It was 2017 when architect and interior designer Dee Dee Taylor Eustace purchased a red-brick Edwardian building in Yorkville that, a few years later, would be transformed into three exquisitely designed boutique condos. Here’s what she told us about her inimitable work and bringing in contemporary design while paying homage to the original dwelling.
By Lisa van de Geyn
Photography by Alex Lukey and Wisam Mshati


Dee Dee Taylor Eustace’s exuberance is infectious. The celebrated architect and interior designer is the founder and owner of the renowned Taylor Hannah Architect Inc., a thriving Toronto-based firm known globally for its exceptional residential and hospitality projects. She is a force who has a reputation for not only having a flawless mastery of her craft, but also as an innovator and mentor — a leader who sits on the International Advisory Board of Laurentian University’s McEwen School of Architecture and truly believes in imparting her vast knowledge onto the next generation of architects and designers. Her work can be found all over the world; in Ontario, her portfolio overflows. Dee Dee was the design mastermind behind Harbour Sixty restaurant’s overhaul, and she created the sales pavilion, the Marina and Island Townhomes in Innisfil’s Friday Harbour resort haven, to name just a couple of the projects she has impeccably undertaken.


“Dee Dee is a force who has a reputation for not only having a flawless mastery of her craft, but also as an innovator and mentor.”


An admirer of remarkable architecture and open to new opportunities, Dee Dee was taking a stroll in Yorkville about six years ago when she came across an Edwardian building that had seen better days. Still, she saw promise, visualizing what she could do with the space, and ultimately decided to buy it. “It’s an interesting building dating back to 1906. The original architect was Symons & Rae, who also designed Upper Canada College and many other homes in the city, so it has real historical weight behind it,” she says. “Also, this is prime real estate, 51 Elgin Avenue/85 Bedford Road is across from Hazelton Lanes and it’s a prominent address in the city.” So, along with her business partner, Dee Dee embarked on resurrecting this former 6,000-square-foot frat house into a sprawling 15,000-square-foot, three-unit boutique condo — homes that would be both opulent and comfortable for residents.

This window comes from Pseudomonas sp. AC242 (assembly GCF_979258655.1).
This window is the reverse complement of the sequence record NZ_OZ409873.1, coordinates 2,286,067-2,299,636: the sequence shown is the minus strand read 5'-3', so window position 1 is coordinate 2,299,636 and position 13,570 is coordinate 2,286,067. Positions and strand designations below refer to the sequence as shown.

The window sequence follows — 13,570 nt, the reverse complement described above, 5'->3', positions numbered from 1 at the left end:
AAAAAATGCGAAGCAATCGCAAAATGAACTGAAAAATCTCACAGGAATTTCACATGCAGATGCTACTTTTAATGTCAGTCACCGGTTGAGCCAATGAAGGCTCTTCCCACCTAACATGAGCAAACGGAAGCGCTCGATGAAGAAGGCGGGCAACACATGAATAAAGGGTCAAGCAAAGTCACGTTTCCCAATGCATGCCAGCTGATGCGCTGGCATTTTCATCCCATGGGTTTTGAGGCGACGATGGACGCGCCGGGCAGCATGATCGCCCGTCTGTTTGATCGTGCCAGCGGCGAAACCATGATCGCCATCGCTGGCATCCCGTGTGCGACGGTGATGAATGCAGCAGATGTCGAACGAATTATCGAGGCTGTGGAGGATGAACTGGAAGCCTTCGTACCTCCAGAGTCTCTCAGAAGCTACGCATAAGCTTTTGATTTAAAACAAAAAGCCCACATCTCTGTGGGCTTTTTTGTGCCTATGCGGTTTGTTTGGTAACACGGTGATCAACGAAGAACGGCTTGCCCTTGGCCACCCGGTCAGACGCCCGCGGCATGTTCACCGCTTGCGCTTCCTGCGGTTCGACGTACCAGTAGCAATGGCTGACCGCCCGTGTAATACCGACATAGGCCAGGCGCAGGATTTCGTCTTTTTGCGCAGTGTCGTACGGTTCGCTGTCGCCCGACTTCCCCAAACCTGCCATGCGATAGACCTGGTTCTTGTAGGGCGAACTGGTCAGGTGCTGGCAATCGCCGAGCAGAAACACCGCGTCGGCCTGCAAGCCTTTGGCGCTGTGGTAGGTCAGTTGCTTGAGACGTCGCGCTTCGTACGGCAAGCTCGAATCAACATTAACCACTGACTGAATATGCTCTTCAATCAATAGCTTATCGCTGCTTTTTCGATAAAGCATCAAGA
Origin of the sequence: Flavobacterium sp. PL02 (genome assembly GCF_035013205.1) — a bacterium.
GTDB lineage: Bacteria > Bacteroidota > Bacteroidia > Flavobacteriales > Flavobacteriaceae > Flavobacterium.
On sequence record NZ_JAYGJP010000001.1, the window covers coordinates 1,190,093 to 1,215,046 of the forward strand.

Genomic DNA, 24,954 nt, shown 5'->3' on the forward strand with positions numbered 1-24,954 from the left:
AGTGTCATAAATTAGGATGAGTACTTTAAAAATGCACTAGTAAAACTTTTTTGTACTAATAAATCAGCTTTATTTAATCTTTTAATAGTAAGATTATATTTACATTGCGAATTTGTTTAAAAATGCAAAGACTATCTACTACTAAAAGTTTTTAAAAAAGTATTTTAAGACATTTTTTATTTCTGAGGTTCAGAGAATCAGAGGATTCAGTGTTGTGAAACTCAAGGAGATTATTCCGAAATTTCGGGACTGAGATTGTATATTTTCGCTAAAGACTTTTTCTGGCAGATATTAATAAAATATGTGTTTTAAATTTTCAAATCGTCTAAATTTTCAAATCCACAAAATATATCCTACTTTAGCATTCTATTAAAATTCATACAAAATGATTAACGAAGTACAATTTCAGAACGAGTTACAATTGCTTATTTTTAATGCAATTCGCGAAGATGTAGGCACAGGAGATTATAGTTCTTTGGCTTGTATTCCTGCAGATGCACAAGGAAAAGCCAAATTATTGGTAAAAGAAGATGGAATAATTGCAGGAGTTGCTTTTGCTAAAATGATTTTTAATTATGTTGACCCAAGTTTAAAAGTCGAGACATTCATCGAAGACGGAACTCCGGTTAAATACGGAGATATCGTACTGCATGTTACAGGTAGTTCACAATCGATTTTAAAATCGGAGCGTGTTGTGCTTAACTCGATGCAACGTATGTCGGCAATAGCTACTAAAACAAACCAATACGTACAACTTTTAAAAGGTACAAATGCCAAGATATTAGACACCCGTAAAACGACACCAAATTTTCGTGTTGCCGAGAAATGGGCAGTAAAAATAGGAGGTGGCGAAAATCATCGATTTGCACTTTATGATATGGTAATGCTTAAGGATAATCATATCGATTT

It was crucial to the integrity of the project for Dee Dee to ensure full historical retention of the building’s exterior. “I used a lot of historical references and opted for a lead coated copper roof with a beautiful downspout and eavestrough. In the rear, there are large black windows with a limestone façade. There’s stunning landscaping, cantilevered terraces, gardens, and charming pathways and gates surrounding the property,” she says.